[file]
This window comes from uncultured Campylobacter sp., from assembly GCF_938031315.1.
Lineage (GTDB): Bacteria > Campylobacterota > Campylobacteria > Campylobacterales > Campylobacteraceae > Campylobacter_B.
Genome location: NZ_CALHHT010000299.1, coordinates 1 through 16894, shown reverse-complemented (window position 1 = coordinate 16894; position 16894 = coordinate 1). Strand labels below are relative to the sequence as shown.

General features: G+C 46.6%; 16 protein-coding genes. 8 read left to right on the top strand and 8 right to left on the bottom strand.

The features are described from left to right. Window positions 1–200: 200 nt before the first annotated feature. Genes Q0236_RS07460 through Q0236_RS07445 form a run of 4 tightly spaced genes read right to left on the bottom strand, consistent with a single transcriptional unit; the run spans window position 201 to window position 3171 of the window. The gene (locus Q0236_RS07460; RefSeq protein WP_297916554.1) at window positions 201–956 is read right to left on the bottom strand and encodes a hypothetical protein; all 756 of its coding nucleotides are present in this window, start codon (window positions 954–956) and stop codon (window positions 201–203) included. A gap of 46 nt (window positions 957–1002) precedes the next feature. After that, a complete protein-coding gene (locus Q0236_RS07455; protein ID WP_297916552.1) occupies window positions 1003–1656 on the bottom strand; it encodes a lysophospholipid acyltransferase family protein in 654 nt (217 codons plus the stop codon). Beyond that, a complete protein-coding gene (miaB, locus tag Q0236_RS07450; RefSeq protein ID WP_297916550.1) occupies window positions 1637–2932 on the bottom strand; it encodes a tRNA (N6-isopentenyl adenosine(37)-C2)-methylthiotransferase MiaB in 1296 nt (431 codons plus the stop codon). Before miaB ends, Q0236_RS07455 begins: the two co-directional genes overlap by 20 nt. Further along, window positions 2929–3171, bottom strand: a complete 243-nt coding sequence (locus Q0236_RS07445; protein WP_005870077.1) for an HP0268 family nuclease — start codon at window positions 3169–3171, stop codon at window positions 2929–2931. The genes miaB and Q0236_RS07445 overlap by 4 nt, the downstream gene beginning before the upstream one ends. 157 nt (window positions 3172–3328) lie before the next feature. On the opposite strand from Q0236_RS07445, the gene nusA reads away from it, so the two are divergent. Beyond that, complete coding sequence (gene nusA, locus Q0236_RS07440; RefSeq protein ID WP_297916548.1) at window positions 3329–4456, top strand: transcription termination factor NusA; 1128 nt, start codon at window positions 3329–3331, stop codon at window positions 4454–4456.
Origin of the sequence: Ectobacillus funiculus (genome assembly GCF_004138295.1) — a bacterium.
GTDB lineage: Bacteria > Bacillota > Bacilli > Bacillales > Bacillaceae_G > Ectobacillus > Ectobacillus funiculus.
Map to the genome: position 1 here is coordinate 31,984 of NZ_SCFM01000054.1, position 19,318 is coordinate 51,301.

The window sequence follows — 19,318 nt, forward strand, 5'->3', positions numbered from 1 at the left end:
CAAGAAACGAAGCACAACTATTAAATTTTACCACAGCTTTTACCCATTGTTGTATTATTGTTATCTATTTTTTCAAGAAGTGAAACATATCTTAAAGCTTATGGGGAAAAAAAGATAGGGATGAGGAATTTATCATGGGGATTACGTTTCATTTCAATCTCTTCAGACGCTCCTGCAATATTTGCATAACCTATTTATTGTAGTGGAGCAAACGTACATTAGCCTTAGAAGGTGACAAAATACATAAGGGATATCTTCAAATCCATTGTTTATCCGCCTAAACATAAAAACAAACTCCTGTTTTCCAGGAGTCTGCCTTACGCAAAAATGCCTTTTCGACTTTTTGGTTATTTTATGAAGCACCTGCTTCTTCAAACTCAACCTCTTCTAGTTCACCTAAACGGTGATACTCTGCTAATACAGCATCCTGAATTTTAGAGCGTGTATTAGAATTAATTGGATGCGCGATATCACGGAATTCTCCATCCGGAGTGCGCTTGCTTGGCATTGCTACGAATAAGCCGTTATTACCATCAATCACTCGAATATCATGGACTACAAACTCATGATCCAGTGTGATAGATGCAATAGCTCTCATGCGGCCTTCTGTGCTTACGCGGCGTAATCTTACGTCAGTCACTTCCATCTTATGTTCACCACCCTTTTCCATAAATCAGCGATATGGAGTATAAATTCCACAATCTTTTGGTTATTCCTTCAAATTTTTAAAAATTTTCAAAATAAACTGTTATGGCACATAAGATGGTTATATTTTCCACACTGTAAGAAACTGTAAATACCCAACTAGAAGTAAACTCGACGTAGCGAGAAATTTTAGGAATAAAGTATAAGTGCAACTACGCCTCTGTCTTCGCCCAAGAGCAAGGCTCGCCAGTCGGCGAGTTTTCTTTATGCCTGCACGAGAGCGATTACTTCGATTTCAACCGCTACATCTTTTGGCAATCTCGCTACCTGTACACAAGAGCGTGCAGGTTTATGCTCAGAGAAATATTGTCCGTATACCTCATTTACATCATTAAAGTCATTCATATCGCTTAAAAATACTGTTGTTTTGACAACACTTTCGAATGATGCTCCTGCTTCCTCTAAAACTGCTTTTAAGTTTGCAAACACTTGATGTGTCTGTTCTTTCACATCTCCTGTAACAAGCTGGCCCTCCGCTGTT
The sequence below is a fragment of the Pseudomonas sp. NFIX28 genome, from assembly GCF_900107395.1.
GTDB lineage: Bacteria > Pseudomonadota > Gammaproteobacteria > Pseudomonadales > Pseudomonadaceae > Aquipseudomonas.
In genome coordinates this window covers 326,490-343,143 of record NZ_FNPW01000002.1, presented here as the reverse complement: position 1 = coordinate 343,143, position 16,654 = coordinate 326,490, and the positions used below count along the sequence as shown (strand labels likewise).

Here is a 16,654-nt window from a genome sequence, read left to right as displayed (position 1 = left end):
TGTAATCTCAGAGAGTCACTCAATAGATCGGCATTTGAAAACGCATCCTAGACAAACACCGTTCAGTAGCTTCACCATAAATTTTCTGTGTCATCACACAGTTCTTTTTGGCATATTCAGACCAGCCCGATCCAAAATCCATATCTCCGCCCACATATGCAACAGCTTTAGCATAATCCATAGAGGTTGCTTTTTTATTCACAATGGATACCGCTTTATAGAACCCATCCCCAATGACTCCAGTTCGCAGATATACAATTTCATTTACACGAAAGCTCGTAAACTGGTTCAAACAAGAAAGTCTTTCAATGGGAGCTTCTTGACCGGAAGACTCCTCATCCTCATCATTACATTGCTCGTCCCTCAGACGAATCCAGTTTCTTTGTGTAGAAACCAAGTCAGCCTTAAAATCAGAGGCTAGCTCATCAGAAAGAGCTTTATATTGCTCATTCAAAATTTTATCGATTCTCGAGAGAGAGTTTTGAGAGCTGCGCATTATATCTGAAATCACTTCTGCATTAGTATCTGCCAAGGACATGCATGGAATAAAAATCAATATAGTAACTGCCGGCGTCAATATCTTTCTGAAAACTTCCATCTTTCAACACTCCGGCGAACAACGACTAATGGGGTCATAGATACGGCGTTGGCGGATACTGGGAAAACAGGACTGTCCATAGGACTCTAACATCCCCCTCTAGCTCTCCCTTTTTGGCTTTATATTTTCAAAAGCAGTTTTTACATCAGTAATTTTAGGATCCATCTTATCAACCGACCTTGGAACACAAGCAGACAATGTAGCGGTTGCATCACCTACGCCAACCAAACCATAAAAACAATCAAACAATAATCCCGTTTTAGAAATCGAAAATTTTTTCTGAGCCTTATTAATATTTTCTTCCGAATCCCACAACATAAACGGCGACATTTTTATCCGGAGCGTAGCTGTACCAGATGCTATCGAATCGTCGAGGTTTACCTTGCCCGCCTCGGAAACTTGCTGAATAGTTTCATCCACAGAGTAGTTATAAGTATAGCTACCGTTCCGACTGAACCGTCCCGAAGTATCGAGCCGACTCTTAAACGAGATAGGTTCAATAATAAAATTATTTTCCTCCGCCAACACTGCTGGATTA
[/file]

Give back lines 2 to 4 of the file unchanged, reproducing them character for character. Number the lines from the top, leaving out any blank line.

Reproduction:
Lineage (GTDB): Bacteria > Campylobacterota > Campylobacteria > Campylobacterales > Campylobacteraceae > Campylobacter_B.
Genome location: NZ_CALHHT010000299.1, coordinates 1 through 16894, shown reverse-complemented (window position 1 = coordinate 16894; position 16894 = coordinate 1). Strand labels below are relative to the sequence as shown.

General features: G+C 46.6%; 16 protein-coding genes. 8 read left to right on the top strand and 8 right to left on the bottom strand.